Posts tagged ‘ostomy’
This post originally appeared on the Huffington Post; however the stories included below are the full versions and not the ones that appear externally.
December 1 marks the start of Crohn’s and Colitis Awareness Week, an important week within the inflammatory bowel disease (IBD) community to bring attention to Crohn’s disease and ulcerative colitis (UC), two debilitating digestive diseases that cause crippling abdominal pain, persistent diarrhea, rectal bleeding, and weight loss.
More than 1.4 million Americans live with these diseases, yet most people are unfamiliar with them, thinking that IBD and irritable bowel syndrome are synonymous, or downplaying the symptoms.
“One of the most challenging things is that every patient’s disease is different,” says Rick Geswell, president and CEO of the Crohn’s & Colitis Foundation of America. “We know that what works for one patient, may not work for another. And it’s so unpredictable. Some patients are so sick that they can’t even leave their homes. Others may have mild disease for most of their life and then all of sudden they flare and land in the hospital. That’s why it’s so important for all patients to rally together — especially during awareness week.”
As Geswell says, it’s hard to grasp the reality of living with these diseases. So in order to explain what it’s like have an inflammatory bowel disease, I asked several patients to share their experiences.
My fabulous friend Stephanie at the Stolen Colon is one smart cookie. Her most recent post about the different types of ostomies is so informative that I needed to share it with you all. You can view the original post here or by reading below.
Earlier this week, a story came out on WCPO, a local news station in Cincinnati, about the Cincinnati Police Department’s newest initiative to try and deter at-risk youth from entering into a life of violence. Sounds great, right? Well it would be if they weren’t using images of people with ostomy bags as the deterrent. In fact, in the story Lieutenant Joe Richardson says,
“You’re not killed, but you’re walking around with a colostomy bag and that’s just not the way to get a girl’s attention, by limping down Warsaw Avenue with a colostomy bag.”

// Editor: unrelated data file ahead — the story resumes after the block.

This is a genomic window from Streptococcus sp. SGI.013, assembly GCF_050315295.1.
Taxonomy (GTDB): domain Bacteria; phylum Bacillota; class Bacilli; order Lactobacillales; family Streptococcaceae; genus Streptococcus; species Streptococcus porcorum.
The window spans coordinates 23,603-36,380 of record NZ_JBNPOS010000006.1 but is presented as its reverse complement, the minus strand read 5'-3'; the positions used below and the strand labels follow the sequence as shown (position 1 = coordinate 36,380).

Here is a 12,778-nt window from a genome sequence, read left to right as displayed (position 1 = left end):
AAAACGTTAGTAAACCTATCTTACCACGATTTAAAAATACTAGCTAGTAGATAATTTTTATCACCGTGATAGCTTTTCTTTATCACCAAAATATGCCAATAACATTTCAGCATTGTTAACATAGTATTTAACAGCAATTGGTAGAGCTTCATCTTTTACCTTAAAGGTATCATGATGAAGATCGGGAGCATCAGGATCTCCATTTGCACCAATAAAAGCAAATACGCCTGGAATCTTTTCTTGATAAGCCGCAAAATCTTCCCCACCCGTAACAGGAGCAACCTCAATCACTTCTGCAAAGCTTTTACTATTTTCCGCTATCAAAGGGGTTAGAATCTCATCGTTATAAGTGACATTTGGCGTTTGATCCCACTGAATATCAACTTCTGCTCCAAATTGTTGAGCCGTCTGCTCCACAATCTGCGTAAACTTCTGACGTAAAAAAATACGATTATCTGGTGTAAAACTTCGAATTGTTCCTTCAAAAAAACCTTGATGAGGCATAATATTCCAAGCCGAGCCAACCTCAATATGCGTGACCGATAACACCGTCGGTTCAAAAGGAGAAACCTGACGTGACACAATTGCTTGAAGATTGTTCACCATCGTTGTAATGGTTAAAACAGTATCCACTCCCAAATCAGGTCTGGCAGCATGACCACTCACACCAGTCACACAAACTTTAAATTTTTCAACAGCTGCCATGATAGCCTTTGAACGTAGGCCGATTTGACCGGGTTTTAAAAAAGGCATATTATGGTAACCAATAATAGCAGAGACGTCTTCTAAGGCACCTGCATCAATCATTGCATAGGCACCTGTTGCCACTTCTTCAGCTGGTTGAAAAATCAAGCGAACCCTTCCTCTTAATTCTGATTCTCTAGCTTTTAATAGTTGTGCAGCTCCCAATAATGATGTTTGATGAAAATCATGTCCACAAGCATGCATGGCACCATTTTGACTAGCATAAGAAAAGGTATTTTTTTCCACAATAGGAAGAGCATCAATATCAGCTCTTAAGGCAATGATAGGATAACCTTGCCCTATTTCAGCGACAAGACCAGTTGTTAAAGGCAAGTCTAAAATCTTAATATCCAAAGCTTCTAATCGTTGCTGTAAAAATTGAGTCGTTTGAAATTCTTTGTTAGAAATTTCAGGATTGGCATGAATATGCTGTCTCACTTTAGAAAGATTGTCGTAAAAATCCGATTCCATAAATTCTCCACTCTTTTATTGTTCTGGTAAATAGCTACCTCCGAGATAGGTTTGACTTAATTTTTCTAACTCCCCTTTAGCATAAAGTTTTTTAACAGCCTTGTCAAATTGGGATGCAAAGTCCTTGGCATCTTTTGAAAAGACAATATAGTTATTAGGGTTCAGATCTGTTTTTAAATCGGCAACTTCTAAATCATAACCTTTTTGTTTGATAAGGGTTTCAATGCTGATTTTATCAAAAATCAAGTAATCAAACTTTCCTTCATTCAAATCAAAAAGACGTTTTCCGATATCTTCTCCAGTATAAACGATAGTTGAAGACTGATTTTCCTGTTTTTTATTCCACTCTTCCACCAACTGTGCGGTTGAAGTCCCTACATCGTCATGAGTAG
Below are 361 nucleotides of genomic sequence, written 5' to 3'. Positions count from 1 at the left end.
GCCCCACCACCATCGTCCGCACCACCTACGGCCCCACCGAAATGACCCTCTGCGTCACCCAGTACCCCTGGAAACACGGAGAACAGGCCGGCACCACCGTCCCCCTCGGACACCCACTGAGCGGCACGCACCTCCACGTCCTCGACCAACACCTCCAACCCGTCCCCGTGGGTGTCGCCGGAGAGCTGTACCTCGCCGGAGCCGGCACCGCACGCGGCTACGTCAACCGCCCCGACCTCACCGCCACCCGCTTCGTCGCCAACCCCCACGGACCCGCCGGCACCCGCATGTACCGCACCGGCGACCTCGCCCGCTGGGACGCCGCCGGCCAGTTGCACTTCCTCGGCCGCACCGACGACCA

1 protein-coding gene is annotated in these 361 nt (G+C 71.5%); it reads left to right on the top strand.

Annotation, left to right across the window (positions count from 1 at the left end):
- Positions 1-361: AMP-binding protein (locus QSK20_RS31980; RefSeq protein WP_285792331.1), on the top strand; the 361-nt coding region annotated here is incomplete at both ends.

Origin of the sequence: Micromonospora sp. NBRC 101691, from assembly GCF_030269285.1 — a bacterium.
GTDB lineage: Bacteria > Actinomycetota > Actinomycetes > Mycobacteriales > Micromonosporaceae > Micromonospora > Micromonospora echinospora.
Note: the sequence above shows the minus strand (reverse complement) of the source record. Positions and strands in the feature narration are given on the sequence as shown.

If that’s not offensive, I’m not sure what is.
Well, the IBD community is fighting back against this distasteful discrimination against those with Crohn’s disease, ulcerative colitis, colorectal cancer and other ailments who live everyday with ostomies and lead full, meaningful lives.
Yesterday, the Huffington Post ran a piece I wrote with Stephanie Hughes from The Stolen Colon about this new initiative and why it’s not okay to further stigmatize ostomates. Here’s a snippet from the piece:
There are more than 500,000 people in the United States living with ostomies for a variety of reasons, including Crohn’s disease, ulcerative colitis and colon cancer. These people live normal lives — they have meaningful emotional and physical relationships, hold jobs, and go swimming, rock climbing, sky diving and every other activity under the moon. Ostomies, for many, are not a punishment — they often mark the beginning of a new, pain-free life.
There is also a petition circulating urging the police department to apologize and stop discriminating against ostomates.
Lastly, we are using the hashtag #OstomyIsNotATragedy on all social media outlets to track people’s efforts to reach out to the CPD and urge them to stop this initiative.
So get involved everyone! Sign the petition and take to the social media universe and let’s all stand together telling the Cincinnati Police Department that an #OstomyIsNotATragedy!
I am about a month in to my new job and sadly, life hasn’t settled down enough for me to get back into the blogging swing of things. Therefore I bring you another AWESOME guest post to bridge the gap while I am unable to post.
As I wrote earlier this month, I got to meet Stephanie Hughes at the Virginia Wine Country Half Marathon where we were both participating and fundraising for Team Challenge, CCFA’s endurance training program. I read Stephanie’s blog, The Stolen Colon, and loved how positive she was (she’s also pretty funny- check out her Ode to a Rectum). So I was extremely excited to meet her and get to know her (and find out how similar we are).
Some quick background on Stephanie: she was diagnosed with Crohn’s disease in 1999 when she was 13. After battling with the disease for over a decade, Stephanie had most of her colon removed on May 7, 2012 and was given a permanent ostomy. And just two days after our half marathon, on June 3, Stephanie had the rest of her colon removed.
Below Stephanie talks about living life everyday with an ostomy.
Today’s post comes from Brian Greenberg, the man behind the Intense Intestine’s Foundation. Brian has battled Crohn’s disease for years and, two-and-a-half years ago, became an ostomate. Despite having an ileostomy, Brian refuses to let his disease get in the way of his love for the outdoors and life. Below he talks about the internal struggle many patients go through prior to getting an ostomy.
We are over halfway done with the ABC’s of Crohn’s and Colitis series! I hope it’s been informative thus far for those who have been following along.
Next up in the ABC’s of Crohn’s and Colitis series: O and P.